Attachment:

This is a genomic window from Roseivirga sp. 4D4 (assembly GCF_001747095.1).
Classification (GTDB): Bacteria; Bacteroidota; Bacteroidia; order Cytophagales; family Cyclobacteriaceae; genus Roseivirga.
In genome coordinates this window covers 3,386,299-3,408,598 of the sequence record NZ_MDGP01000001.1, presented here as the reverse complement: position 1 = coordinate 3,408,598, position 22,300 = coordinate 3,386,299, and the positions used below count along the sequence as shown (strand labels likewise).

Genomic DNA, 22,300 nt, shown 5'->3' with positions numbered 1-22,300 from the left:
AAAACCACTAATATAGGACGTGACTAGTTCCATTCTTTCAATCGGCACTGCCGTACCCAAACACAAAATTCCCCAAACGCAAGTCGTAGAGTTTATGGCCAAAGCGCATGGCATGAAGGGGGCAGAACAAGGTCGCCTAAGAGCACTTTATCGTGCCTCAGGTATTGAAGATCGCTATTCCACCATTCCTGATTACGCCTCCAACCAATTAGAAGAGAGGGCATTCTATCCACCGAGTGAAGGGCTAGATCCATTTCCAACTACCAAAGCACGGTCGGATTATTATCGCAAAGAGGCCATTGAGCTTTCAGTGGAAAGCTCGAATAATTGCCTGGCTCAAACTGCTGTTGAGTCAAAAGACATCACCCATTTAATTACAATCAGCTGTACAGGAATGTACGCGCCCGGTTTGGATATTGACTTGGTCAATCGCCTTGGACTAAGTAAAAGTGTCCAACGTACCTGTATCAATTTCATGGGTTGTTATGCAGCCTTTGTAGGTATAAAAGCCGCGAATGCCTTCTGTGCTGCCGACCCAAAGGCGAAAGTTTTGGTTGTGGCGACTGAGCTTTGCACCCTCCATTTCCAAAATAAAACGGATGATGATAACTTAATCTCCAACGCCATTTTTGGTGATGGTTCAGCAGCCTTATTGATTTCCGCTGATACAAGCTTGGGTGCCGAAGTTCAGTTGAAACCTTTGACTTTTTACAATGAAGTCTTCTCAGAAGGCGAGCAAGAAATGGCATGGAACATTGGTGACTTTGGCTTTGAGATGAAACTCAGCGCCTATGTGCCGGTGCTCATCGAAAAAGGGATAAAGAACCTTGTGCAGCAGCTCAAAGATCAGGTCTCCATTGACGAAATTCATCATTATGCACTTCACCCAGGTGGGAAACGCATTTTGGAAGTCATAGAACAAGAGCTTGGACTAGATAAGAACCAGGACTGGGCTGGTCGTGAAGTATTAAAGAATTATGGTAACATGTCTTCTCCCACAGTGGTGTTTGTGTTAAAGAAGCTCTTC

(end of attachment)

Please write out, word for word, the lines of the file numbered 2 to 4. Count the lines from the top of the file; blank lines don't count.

Classification (GTDB): Bacteria; Bacteroidota; Bacteroidia; order Cytophagales; family Cyclobacteriaceae; genus Roseivirga.
In genome coordinates this window covers 3,386,299-3,408,598 of the sequence record NZ_MDGP01000001.1, presented here as the reverse complement: position 1 = coordinate 3,408,598, position 22,300 = coordinate 3,386,299, and the positions used below count along the sequence as shown (strand labels likewise).

Genomic DNA, 22,300 nt, shown 5'->3' with positions numbered 1-22,300 from the left: